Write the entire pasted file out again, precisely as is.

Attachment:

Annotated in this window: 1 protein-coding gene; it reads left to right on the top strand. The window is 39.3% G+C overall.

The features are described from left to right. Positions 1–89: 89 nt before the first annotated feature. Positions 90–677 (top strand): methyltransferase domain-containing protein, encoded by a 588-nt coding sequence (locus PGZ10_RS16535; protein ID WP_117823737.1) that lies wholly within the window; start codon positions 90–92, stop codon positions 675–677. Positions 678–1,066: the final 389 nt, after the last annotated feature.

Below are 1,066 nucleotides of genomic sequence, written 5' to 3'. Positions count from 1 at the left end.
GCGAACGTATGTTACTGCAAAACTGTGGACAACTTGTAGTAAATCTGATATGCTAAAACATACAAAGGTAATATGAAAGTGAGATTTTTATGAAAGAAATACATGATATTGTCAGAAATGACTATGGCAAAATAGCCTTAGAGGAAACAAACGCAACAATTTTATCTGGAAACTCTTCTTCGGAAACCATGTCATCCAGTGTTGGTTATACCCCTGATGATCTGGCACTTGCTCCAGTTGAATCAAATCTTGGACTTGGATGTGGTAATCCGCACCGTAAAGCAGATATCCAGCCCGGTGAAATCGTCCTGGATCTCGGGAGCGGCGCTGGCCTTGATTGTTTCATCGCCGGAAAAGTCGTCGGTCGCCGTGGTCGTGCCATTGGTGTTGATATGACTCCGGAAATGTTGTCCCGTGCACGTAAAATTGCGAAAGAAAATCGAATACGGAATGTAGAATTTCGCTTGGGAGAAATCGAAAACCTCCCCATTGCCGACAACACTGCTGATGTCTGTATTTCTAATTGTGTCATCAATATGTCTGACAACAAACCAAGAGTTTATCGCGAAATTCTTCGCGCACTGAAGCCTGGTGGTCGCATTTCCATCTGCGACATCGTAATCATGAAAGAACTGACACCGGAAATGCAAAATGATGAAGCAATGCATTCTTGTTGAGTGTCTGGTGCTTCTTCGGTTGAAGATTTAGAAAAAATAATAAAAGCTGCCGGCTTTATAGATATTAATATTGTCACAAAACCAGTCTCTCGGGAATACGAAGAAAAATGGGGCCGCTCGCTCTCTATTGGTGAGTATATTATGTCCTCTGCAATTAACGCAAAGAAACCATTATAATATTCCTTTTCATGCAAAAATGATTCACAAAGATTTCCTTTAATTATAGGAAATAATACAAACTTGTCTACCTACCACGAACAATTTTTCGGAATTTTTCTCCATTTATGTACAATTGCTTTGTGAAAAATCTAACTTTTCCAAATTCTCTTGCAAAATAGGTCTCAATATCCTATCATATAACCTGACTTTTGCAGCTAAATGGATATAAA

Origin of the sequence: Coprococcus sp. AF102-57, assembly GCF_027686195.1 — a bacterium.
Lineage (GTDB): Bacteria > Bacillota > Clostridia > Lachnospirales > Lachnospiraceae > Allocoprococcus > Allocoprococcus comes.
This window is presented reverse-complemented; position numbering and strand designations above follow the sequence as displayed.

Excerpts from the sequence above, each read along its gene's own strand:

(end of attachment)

Annotated in this window: 1 protein-coding gene; it reads left to right on the top strand. The window is 39.3% G+C overall.

The features are described from left to right. Positions 1–89: 89 nt before the first annotated feature. Positions 90–677 (top strand): methyltransferase domain-containing protein, encoded by a 588-nt coding sequence (locus PGZ10_RS16535; protein ID WP_117823737.1) that lies wholly within the window; start codon positions 90–92, stop codon positions 675–677. Positions 678–1,066: the final 389 nt, after the last annotated feature.

Below are 1,066 nucleotides of genomic sequence, written 5' to 3'. Positions count from 1 at the left end.
GCGAACGTATGTTACTGCAAAACTGTGGACAACTTGTAGTAAATCTGATATGCTAAAACATACAAAGGTAATATGAAAGTGAGATTTTTATGAAAGAAATACATGATATTGTCAGAAATGACTATGGCAAAATAGCCTTAGAGGAAACAAACGCAACAATTTTATCTGGAAACTCTTCTTCGGAAACCATGTCATCCAGTGTTGGTTATACCCCTGATGATCTGGCACTTGCTCCAGTTGAATCAAATCTTGGACTTGGATGTGGTAATCCGCACCGTAAAGCAGATATCCAGCCCGGTGAAATCGTCCTGGATCTCGGGAGCGGCGCTGGCCTTGATTGTTTCATCGCCGGAAAAGTCGTCGGTCGCCGTGGTCGTGCCATTGGTGTTGATATGACTCCGGAAATGTTGTCCCGTGCACGTAAAATTGCGAAAGAAAATCGAATACGGAATGTAGAATTTCGCTTGGGAGAAATCGAAAACCTCCCCATTGCCGACAACACTGCTGATGTCTGTATTTCTAATTGTGTCATCAATATGTCTGACAACAAACCAAGAGTTTATCGCGAAATTCTTCGCGCACTGAAGCCTGGTGGTCGCATTTCCATCTGCGACATCGTAATCATGAAAGAACTGACACCGGAAATGCAAAATGATGAAGCAATGCATTCTTGTTGAGTGTCTGGTGCTTCTTCGGTTGAAGATTTAGAAAAAATAATAAAAGCTGCCGGCTTTATAGATATTAATATTGTCACAAAACCAGTCTCTCGGGAATACGAAGAAAAATGGGGCCGCTCGCTCTCTATTGGTGAGTATATTATGTCCTCTGCAATTAACGCAAAGAAACCATTATAATATTCCTTTTCATGCAAAAATGATTCACAAAGATTTCCTTTAATTATAGGAAATAATACAAACTTGTCTACCTACCACGAACAATTTTTCGGAATTTTTCTCCATTTATGTACAATTGCTTTGTGAAAAATCTAACTTTTCCAAATTCTCTTGCAAAATAGGTCTCAATATCCTATCATATAACCTGACTTTTGCAGCTAAATGGATATAAA

Origin of the sequence: Coprococcus sp. AF102-57, assembly GCF_027686195.1 — a bacterium.
Lineage (GTDB): Bacteria > Bacillota > Clostridia > Lachnospirales > Lachnospiraceae > Allocoprococcus > Allocoprococcus comes.
This window is presented reverse-complemented; position numbering and strand designations above follow the sequence as displayed.

Excerpts from the sequence above, each read along its gene's own strand: